When we went for a walk along the canal the other week I looked over the bridge at the start and saw that there was a fishing competition going on in one direction. In the other direction there wasnt anyone, so we headed off on the deserted tow-path. As soon as we rounded the first bend, there they were. It was almost as if they had prepared a trap for the unwary.
The trouble with walking along the canal with a fishing competition, apart from losing the sense of solitude, is the fact that their long poles, which stretch right across the canal, can block your path when they pull them back and put more bait on the hook. Fortunately this branch only spread a mile down the canal and after that all was clear, quiet and unimpeded.
On the way back they repaid me for their intrusion with this view into the low winter sun. Let’s call it quits.
In the last blog I posted – the painting of Southport Beach- the principal reason why I went down there was to get some driftwood to complete a mobile. I liked the notion that the distressing of the wood is a product of the sea as are the fishes.
I started out by carving rough, archetypical fish forms out of the driftwood but gradually, as I proceeded with the project, I left it to the wood to convey the form – though on a couple I cut them in half and repositioned the ends to make better sense- well you do, dont you?
I am wondering whether to get another one and have 3 hangings a 2, 3 and 2 to better intermingle the forms – but now the wife is looking sceptically at them, so they might be reconsigned to the sea.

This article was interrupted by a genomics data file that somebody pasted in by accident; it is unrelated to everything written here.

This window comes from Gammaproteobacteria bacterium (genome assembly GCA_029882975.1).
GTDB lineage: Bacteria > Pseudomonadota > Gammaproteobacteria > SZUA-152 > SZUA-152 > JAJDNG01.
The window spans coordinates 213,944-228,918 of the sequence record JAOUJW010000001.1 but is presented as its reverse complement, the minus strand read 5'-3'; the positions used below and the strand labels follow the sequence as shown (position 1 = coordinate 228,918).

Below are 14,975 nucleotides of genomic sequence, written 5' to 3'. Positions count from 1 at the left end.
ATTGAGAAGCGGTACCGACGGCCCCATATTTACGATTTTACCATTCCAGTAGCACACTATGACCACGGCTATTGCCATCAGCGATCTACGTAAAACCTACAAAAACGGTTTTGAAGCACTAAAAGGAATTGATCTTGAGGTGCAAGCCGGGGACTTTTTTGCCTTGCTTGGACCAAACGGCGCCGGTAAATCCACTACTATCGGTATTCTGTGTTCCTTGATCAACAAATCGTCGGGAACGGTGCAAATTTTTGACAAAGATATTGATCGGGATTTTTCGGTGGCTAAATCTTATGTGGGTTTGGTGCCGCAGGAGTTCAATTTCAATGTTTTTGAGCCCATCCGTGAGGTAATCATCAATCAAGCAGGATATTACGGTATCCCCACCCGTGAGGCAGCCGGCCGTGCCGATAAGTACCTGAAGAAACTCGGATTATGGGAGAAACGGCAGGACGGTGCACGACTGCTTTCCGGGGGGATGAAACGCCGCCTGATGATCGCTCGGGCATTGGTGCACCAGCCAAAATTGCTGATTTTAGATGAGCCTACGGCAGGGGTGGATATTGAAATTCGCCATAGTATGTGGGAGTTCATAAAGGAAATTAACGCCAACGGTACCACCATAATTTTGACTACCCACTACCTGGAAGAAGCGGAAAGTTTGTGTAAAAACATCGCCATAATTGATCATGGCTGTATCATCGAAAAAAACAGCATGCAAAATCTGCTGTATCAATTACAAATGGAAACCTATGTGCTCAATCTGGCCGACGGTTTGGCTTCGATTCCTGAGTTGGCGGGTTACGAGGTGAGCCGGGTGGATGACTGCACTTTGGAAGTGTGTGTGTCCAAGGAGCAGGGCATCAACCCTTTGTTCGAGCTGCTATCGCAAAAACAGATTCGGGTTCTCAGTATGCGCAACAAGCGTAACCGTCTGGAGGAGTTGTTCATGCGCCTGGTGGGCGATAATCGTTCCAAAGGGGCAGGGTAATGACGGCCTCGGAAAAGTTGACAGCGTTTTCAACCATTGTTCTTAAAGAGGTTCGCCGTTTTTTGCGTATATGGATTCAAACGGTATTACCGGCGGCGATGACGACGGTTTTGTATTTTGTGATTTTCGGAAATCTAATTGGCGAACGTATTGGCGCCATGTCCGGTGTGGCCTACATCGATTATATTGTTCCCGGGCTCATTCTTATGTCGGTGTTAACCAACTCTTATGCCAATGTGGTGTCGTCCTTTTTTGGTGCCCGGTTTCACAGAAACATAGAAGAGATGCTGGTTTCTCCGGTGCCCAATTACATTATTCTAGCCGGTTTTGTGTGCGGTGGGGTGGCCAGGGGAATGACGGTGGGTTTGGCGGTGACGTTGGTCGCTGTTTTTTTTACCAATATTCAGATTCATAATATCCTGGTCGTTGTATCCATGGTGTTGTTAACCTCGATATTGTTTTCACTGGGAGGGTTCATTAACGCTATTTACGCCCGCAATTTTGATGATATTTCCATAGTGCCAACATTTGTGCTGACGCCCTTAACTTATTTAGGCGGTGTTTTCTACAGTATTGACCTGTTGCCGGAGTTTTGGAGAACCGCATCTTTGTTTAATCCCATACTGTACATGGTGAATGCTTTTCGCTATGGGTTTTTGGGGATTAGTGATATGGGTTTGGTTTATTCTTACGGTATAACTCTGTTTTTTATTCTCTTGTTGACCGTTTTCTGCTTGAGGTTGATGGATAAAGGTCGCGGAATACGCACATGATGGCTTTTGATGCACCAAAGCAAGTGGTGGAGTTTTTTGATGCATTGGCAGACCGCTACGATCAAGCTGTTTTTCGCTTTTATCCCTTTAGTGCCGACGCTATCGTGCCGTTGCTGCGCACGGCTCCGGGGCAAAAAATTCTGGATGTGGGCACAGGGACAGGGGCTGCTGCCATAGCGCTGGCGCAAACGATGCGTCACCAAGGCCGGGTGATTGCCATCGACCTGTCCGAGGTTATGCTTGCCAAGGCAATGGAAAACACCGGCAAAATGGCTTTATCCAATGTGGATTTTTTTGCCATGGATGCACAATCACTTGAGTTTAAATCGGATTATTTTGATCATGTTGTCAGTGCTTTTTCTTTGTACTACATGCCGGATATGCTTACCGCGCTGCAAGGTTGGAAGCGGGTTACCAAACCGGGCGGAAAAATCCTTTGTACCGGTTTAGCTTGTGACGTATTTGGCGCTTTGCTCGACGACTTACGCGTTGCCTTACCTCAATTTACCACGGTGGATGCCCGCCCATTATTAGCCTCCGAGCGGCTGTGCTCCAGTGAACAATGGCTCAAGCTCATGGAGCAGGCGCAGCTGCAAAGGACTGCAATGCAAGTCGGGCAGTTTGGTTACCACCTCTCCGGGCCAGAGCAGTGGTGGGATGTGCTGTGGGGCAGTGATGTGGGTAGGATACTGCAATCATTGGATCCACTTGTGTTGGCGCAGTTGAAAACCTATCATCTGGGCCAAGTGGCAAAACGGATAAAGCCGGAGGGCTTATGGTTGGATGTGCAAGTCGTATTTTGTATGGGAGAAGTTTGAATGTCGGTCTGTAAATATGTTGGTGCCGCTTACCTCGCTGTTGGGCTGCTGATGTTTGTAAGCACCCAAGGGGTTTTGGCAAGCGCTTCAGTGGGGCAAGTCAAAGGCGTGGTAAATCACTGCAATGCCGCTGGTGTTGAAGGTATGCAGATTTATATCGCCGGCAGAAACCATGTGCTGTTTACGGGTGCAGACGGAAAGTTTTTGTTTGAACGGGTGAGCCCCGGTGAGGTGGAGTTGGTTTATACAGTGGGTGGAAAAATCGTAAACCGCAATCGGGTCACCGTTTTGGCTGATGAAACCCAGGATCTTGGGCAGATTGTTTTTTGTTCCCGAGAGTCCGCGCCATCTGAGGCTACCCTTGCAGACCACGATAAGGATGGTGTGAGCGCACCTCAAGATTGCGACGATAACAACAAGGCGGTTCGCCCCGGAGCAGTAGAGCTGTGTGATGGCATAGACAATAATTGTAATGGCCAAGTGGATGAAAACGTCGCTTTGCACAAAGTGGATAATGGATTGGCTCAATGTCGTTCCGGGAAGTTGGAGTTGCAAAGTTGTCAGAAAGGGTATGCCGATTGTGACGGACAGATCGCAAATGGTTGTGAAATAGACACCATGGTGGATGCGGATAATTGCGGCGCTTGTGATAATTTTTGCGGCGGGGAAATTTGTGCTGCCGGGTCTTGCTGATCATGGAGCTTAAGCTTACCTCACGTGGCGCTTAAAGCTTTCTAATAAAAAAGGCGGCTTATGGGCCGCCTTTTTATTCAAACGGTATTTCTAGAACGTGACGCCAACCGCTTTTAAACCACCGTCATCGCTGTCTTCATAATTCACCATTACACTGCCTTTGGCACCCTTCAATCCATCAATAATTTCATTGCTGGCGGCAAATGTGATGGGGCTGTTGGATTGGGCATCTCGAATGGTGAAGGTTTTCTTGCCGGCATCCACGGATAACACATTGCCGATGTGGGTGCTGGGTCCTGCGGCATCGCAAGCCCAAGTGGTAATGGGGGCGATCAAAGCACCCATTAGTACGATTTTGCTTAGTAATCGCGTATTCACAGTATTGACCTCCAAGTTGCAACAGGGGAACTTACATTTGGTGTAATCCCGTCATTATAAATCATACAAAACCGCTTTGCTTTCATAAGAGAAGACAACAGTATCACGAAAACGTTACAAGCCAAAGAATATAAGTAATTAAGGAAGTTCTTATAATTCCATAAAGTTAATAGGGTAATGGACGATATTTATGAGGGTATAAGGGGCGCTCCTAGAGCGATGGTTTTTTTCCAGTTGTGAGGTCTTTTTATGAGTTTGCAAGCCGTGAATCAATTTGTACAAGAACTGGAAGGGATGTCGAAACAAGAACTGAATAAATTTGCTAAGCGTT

Sculptures and other artworks are available for sale on my website: grahammcquadefineart.com
In my early teens there was an army surplus store called Malcom Mitchell’s in my hometown where you could buy anything from large petrol cans to great coats and army boots. Everything was piled up to about ten feet high on either side of the shop, with a corridor running down the middle. If you wanted some boots a finger would be waived vaguely in a certain direction and you would scale the mound to find what you were after.
Occasionally, you would arrive to find the shop shut. A notice in the door stated: Gone Fishing with the Boys.
When we were in Brittany recently we were looking for the footpath and, taking a wrong turn, stumbled across these guys fishing on the rocks. I suddenly remembered the old shop and notice. Ironically I needed the army boots to wear when digging lugworms to sell to the fishing shop for pocket money.
When I saw this scene I was taken by its energy, with the angular rocks and restless sea along with the busy industry of the guys enjoying their pastime in the early morning sunshine.